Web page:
For all you awash in the NYFW hubbub, I admonish you to stop for a second, take a cool sip of your diet coke, and give a little thanks to all of our designer ancestors. Specifically Giorgio di Sant’Angelo. Potentially one of the most cultured and well-traveled designers that ever were, Giorgio di Sant’Angelo successfully incorporated a mind-blowingly eclectic set of influences that even Comme des Garçons would balk at.
He is also the genius that brought jersey fabric into wide use for outerwear, praising the sensuality of the form of the body. “Silhouette as we’ve known it, as something imposed by fashion is finished. The only silhouette for 1971 is the body,” he stated. He was known as the wild child of fashion, bringing vibrant colors, ethnic influences, and massive clusters of jewelry into wide circulation.
Giorgio di Sant’Angelo was born in Italy and grew up in Brazil and Argentina. He eventually returned to Italy to study architecture and industrial design. Later on, he focused on art, ceramics and sculpture in Spain, boasting Picasso as one of his professors. Following that, he did a brief stint in California doing animation, then relocated to New York City and began freelancing. He soon caught the attention of Vogue editor Diana Vreeland with his unique and bizarre Lucite jewelry. The rest was history. Giorgio di Sant’Angelo brought hippie into high fashion by wrapping his models in layers and swaths of fabric and adorning them with the most brilliant of accessories. This is truly a case of artist-turned-designer, a man with a varicolored vision that ended up being most successfully expressed through dress.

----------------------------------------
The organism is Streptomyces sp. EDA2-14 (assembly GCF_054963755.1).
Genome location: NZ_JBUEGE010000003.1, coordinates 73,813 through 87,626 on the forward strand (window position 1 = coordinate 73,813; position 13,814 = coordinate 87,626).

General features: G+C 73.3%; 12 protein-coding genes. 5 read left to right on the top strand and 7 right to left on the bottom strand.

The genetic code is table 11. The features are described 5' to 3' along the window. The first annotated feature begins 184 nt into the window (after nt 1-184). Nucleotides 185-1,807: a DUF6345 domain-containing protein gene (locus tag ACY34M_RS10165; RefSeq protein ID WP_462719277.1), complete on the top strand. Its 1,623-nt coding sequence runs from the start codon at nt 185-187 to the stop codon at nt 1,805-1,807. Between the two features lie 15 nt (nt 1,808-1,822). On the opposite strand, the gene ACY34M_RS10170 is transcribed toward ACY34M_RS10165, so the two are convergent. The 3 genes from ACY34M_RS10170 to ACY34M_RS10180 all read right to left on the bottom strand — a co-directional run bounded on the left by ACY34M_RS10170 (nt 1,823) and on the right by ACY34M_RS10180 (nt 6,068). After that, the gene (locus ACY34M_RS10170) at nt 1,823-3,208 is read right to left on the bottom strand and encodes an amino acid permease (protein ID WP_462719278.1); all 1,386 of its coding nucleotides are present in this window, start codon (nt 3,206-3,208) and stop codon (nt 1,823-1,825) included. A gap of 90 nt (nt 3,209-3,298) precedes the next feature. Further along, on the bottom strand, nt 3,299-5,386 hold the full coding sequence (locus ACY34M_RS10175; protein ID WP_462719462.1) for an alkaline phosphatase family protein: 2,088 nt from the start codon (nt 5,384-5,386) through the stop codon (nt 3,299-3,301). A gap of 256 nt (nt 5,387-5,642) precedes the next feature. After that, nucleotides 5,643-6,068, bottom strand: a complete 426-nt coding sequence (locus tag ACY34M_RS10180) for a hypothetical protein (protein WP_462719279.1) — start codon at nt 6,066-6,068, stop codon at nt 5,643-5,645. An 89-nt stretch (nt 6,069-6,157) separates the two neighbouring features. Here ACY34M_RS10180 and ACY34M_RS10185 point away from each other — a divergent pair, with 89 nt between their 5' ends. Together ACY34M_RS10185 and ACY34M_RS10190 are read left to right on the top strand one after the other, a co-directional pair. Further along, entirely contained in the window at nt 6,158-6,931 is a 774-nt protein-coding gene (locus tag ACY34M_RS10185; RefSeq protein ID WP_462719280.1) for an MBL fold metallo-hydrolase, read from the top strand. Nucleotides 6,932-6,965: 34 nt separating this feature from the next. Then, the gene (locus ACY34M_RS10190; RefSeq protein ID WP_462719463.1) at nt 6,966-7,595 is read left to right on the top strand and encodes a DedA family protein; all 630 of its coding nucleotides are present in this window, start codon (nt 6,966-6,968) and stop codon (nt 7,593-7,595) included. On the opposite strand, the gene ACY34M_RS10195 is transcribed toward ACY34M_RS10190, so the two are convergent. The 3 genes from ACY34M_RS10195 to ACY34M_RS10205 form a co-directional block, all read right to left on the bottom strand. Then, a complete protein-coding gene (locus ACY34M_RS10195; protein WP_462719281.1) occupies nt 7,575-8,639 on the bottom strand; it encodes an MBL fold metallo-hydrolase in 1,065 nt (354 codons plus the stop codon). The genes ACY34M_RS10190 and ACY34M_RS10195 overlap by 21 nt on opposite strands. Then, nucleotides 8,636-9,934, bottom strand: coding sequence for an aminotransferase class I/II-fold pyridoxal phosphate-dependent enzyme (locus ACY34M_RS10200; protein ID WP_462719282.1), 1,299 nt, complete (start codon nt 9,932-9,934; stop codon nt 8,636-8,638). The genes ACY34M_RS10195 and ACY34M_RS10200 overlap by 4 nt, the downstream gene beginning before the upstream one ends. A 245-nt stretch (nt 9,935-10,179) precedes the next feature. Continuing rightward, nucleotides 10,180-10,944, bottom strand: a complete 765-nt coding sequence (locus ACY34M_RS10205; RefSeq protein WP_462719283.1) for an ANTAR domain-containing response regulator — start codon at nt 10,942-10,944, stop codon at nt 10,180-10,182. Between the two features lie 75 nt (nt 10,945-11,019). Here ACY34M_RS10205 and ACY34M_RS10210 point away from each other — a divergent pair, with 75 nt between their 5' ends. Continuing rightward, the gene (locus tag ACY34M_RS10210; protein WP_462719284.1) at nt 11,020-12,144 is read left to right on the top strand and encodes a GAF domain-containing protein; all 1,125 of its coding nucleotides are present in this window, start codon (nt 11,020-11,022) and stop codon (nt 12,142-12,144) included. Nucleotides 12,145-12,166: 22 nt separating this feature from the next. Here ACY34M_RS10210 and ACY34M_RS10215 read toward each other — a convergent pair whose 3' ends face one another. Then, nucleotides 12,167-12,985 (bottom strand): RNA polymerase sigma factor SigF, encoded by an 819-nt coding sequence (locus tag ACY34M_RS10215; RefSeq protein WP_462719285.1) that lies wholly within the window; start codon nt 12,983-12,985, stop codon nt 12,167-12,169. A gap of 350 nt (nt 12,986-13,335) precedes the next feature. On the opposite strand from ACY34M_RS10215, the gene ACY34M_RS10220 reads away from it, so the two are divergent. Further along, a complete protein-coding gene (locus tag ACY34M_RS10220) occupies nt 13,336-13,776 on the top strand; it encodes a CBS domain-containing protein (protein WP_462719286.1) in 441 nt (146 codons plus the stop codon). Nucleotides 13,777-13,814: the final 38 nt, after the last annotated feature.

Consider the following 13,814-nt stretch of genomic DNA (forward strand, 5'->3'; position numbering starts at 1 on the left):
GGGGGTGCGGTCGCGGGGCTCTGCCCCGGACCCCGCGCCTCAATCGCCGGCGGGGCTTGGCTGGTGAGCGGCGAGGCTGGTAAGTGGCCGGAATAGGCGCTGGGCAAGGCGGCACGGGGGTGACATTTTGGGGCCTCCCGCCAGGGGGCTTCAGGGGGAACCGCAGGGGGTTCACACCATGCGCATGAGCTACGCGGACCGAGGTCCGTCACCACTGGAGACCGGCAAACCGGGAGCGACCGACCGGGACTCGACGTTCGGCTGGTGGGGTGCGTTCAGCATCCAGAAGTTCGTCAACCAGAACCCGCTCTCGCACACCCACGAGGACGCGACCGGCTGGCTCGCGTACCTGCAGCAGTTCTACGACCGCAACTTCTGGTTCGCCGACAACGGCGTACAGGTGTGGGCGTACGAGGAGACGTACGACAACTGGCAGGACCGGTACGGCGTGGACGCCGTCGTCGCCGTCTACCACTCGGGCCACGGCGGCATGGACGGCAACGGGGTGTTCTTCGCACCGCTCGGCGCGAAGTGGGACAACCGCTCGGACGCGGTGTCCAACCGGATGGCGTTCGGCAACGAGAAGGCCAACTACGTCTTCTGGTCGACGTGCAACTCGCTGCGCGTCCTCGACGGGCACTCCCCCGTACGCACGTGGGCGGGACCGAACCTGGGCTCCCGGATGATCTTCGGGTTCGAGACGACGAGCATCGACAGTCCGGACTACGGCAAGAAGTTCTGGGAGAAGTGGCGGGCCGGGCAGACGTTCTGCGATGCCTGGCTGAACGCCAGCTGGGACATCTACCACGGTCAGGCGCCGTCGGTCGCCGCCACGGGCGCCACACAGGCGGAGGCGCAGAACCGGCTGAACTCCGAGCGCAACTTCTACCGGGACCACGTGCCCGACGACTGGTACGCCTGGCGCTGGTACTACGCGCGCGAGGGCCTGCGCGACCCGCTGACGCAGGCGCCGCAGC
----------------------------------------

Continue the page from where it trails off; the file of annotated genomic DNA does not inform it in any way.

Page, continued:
He was quoted as saying, “I am not a fashion designer but an artist who works in fashion—an engineer of color and form.” This is clear when one spends a little time with his work, there is a painterly quality to his clothing compositions—they don’t exist merely to flatter the body but also to bring the mind into the persona the clothes create.
If you are going to be in Phoenix any time soon, make an effort to check out a retrospective of his design work, opening the 17th of September and running until February 12th, 2012. More details HERE.